Science Museum: Wind Tunnel Models
In the days prior to Computational Fluid Dynamics (CFD), wind tunnel testing was the primary method for assessing the performance of airplanes prior to actually building them. On my visit to the London Science Museum I noticed a number of wind tunnel models of historic significance that I'll share with you here.
The museum has a unique collection of wind tunnel models used to investigate different delta wing and fuselage configurations for Concorde. Concorde was the world's premier supersonic passenger airplane until it was retired from service in 2003. Designed and manufactured by Aerospatiale (France) and British Aircraft Corporation, it first flew in 1969 and could sustain Mach 2.04 in flight.
In order to verify the design, wind tunnel testing would have taken up significant resources both in terms of time and money. High speed wind tunnel testing is extremely expensive, slow (intermittent tests) and potentially dangerous given the high pressure storage tanks needed. If CFD had been available during Concorde's design it would have significantly reduced costs.
Suspended from the museum ceiling is an Avro Vulcan low-speed wind-tunnel model of the entire airplane made of wood. Many carpenters were gainfully employed as model makers in the early days of the jet age building exquisitely detailed wind tunnel models.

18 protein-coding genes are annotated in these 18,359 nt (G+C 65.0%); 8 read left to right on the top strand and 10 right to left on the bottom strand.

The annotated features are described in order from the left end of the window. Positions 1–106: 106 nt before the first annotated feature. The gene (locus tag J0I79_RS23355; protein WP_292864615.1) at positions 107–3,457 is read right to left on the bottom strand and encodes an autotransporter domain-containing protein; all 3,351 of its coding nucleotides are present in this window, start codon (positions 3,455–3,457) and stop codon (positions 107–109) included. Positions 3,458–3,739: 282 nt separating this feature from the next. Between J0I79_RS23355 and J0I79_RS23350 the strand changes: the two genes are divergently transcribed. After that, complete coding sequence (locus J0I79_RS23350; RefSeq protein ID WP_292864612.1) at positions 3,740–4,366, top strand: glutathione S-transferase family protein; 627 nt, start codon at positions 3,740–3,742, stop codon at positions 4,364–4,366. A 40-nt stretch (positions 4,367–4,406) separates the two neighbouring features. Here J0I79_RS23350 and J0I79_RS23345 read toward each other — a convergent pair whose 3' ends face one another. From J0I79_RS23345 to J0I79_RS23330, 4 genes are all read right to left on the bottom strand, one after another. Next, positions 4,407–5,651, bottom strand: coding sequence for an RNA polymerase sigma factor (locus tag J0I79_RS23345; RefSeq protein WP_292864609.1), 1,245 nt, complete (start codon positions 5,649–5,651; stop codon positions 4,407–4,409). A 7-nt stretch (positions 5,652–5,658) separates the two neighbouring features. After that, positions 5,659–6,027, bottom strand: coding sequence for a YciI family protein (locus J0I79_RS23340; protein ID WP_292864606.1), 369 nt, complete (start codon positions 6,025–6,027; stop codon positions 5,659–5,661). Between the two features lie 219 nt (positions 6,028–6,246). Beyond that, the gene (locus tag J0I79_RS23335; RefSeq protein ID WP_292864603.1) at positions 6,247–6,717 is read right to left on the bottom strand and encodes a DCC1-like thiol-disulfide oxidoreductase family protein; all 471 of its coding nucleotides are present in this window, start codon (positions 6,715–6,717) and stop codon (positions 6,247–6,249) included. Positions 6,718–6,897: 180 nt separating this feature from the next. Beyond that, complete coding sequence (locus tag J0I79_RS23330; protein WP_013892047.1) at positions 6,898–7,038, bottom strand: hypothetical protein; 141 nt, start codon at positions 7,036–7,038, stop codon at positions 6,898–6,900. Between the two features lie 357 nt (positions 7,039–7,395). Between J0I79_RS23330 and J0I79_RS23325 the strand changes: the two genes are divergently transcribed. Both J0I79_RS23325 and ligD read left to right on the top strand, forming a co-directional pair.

The design of the Vulcan commenced in 1947 under the leadership of the legendary airplane designer Roy Chadwick. Prior to producing the Vulcan prototype, 4 one-third scaled prototypes (Avro 707) were built and flown to gather data on the delta wing configuration. Here's another example of an extremely expensive approach to proving a design - building and flying prototypes - and again CFD now provides a cost-effective means to avoid such expenses except in exceptional circumstances.
The Rolls Royce Olympus engines designed for the Vulcan were also used, in modified form, on Concorde.
Avro 730 Supersonic Bomber
Although I don't have a picture (the Science Museum does though), the final wind tunnel model I'd like to draw your attention to is a high-speed wind-tunnel model (metal construction) of the Avro 730 supersonic bomber. Although it never made it out of the wind tunnel (off the drawing board) the Avro 730 was an ambitious project to build a Mach 3 reconnaissance and nuclear bomber, similar in concept to the SR71 (Blackbird).
In a sweeping policy change in 1957, the British government decided that rockets would be more effective in delivering nuclear ordinance, so the Avro 730 was deemed obsolete before it even flew. However, prior to canceling the project, work had started on a high-speed technology demonstrator, the Bristol 188, which was allowed to continue. Data gathered from flying the Bristol 188 and the engines it used fed into the design of Concorde.